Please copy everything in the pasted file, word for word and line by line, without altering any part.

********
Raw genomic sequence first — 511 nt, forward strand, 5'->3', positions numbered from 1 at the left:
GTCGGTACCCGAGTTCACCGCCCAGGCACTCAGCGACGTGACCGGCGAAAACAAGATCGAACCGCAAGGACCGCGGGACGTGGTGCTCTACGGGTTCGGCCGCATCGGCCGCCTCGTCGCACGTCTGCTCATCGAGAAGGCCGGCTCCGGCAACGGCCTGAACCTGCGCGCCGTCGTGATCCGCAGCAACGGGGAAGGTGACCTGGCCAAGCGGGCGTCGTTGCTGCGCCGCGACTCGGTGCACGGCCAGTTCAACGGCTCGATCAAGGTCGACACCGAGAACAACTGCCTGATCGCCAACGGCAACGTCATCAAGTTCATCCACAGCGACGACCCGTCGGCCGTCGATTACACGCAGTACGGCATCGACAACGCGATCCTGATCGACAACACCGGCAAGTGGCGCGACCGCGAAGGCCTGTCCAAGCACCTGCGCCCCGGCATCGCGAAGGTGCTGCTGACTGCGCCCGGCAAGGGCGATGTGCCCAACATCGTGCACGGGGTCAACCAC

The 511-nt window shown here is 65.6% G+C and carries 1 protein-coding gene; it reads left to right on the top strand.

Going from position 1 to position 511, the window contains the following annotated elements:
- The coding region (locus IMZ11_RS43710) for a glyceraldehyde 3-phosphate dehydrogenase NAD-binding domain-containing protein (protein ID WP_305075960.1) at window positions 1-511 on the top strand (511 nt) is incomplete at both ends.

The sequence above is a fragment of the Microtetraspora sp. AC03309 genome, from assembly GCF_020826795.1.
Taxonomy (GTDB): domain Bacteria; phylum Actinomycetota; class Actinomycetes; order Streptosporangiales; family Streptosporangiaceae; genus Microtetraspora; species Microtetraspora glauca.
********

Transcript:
Raw genomic sequence first — 511 nt, forward strand, 5'->3', positions numbered from 1 at the left:
GTCGGTACCCGAGTTCACCGCCCAGGCACTCAGCGACGTGACCGGCGAAAACAAGATCGAACCGCAAGGACCGCGGGACGTGGTGCTCTACGGGTTCGGCCGCATCGGCCGCCTCGTCGCACGTCTGCTCATCGAGAAGGCCGGCTCCGGCAACGGCCTGAACCTGCGCGCCGTCGTGATCCGCAGCAACGGGGAAGGTGACCTGGCCAAGCGGGCGTCGTTGCTGCGCCGCGACTCGGTGCACGGCCAGTTCAACGGCTCGATCAAGGTCGACACCGAGAACAACTGCCTGATCGCCAACGGCAACGTCATCAAGTTCATCCACAGCGACGACCCGTCGGCCGTCGATTACACGCAGTACGGCATCGACAACGCGATCCTGATCGACAACACCGGCAAGTGGCGCGACCGCGAAGGCCTGTCCAAGCACCTGCGCCCCGGCATCGCGAAGGTGCTGCTGACTGCGCCCGGCAAGGGCGATGTGCCCAACATCGTGCACGGGGTCAACCAC

The 511-nt window shown here is 65.6% G+C and carries 1 protein-coding gene; it reads left to right on the top strand.

Going from position 1 to position 511, the window contains the following annotated elements:
- The coding region (locus IMZ11_RS43710) for a glyceraldehyde 3-phosphate dehydrogenase NAD-binding domain-containing protein (protein ID WP_305075960.1) at window positions 1-511 on the top strand (511 nt) is incomplete at both ends.

The sequence above is a fragment of the Microtetraspora sp. AC03309 genome, from assembly GCF_020826795.1.
Taxonomy (GTDB): domain Bacteria; phylum Actinomycetota; class Actinomycetes; order Streptosporangiales; family Streptosporangiaceae; genus Microtetraspora; species Microtetraspora glauca.